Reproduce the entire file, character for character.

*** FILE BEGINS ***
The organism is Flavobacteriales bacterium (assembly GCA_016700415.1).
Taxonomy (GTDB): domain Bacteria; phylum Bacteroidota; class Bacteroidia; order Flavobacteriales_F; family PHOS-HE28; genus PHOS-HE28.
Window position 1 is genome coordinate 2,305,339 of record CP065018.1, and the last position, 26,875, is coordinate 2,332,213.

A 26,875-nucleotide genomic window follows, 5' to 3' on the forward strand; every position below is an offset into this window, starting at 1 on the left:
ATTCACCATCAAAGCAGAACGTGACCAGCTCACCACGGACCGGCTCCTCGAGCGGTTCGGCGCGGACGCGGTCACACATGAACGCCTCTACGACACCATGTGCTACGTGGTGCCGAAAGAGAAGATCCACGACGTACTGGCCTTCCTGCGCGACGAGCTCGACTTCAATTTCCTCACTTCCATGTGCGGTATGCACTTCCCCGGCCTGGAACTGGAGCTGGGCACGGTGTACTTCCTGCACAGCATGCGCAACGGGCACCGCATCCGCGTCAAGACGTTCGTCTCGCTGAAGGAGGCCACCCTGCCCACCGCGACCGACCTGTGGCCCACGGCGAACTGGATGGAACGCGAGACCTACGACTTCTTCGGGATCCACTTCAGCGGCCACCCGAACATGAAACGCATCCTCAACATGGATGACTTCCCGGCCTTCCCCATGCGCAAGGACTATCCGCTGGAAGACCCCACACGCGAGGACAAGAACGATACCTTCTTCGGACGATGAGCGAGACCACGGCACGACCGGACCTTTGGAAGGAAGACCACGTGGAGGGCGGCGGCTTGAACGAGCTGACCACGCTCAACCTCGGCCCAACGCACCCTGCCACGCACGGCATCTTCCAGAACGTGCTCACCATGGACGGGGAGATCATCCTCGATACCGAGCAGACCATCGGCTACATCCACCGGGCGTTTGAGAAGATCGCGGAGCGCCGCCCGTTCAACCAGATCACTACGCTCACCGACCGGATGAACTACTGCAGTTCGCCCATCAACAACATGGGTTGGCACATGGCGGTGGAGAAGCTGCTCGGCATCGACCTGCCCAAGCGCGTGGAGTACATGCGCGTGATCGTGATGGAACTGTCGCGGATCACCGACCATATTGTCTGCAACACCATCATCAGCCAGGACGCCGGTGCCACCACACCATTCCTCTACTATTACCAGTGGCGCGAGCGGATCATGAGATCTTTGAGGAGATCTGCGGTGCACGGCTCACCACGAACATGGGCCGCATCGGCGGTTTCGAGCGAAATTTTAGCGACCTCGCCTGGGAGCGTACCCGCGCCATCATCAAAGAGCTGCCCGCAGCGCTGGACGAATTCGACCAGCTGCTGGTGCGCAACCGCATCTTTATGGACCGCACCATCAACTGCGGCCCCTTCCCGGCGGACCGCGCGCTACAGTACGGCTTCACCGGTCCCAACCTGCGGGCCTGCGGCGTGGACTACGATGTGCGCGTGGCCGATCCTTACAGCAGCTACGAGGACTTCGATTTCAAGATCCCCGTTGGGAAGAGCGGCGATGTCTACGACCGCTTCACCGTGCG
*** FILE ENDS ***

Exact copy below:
The organism is Flavobacteriales bacterium (assembly GCA_016700415.1).
Taxonomy (GTDB): domain Bacteria; phylum Bacteroidota; class Bacteroidia; order Flavobacteriales_F; family PHOS-HE28; genus PHOS-HE28.
Window position 1 is genome coordinate 2,305,339 of record CP065018.1, and the last position, 26,875, is coordinate 2,332,213.

A 26,875-nucleotide genomic window follows, 5' to 3' on the forward strand; every position below is an offset into this window, starting at 1 on the left:
ATTCACCATCAAAGCAGAACGTGACCAGCTCACCACGGACCGGCTCCTCGAGCGGTTCGGCGCGGACGCGGTCACACATGAACGCCTCTACGACACCATGTGCTACGTGGTGCCGAAAGAGAAGATCCACGACGTACTGGCCTTCCTGCGCGACGAGCTCGACTTCAATTTCCTCACTTCCATGTGCGGTATGCACTTCCCCGGCCTGGAACTGGAGCTGGGCACGGTGTACTTCCTGCACAGCATGCGCAACGGGCACCGCATCCGCGTCAAGACGTTCGTCTCGCTGAAGGAGGCCACCCTGCCCACCGCGACCGACCTGTGGCCCACGGCGAACTGGATGGAACGCGAGACCTACGACTTCTTCGGGATCCACTTCAGCGGCCACCCGAACATGAAACGCATCCTCAACATGGATGACTTCCCGGCCTTCCCCATGCGCAAGGACTATCCGCTGGAAGACCCCACACGCGAGGACAAGAACGATACCTTCTTCGGACGATGAGCGAGACCACGGCACGACCGGACCTTTGGAAGGAAGACCACGTGGAGGGCGGCGGCTTGAACGAGCTGACCACGCTCAACCTCGGCCCAACGCACCCTGCCACGCACGGCATCTTCCAGAACGTGCTCACCATGGACGGGGAGATCATCCTCGATACCGAGCAGACCATCGGCTACATCCACCGGGCGTTTGAGAAGATCGCGGAGCGCCGCCCGTTCAACCAGATCACTACGCTCACCGACCGGATGAACTACTGCAGTTCGCCCATCAACAACATGGGTTGGCACATGGCGGTGGAGAAGCTGCTCGGCATCGACCTGCCCAAGCGCGTGGAGTACATGCGCGTGATCGTGATGGAACTGTCGCGGATCACCGACCATATTGTCTGCAACACCATCATCAGCCAGGACGCCGGTGCCACCACACCATTCCTCTACTATTACCAGTGGCGCGAGCGGATCATGAGATCTTTGAGGAGATCTGCGGTGCACGGCTCACCACGAACATGGGCCGCATCGGCGGTTTCGAGCGAAATTTTAGCGACCTCGCCTGGGAGCGTACCCGCGCCATCATCAAAGAGCTGCCCGCAGCGCTGGACGAATTCGACCAGCTGCTGGTGCGCAACCGCATCTTTATGGACCGCACCATCAACTGCGGCCCCTTCCCGGCGGACCGCGCGCTACAGTACGGCTTCACCGGTCCCAACCTGCGGGCCTGCGGCGTGGACTACGATGTGCGCGTGGCCGATCCTTACAGCAGCTACGAGGACTTCGATTTCAAGATCCCCGTTGGGAAGAGCGGCGATGTCTACGACCGCTTCACCGTGCG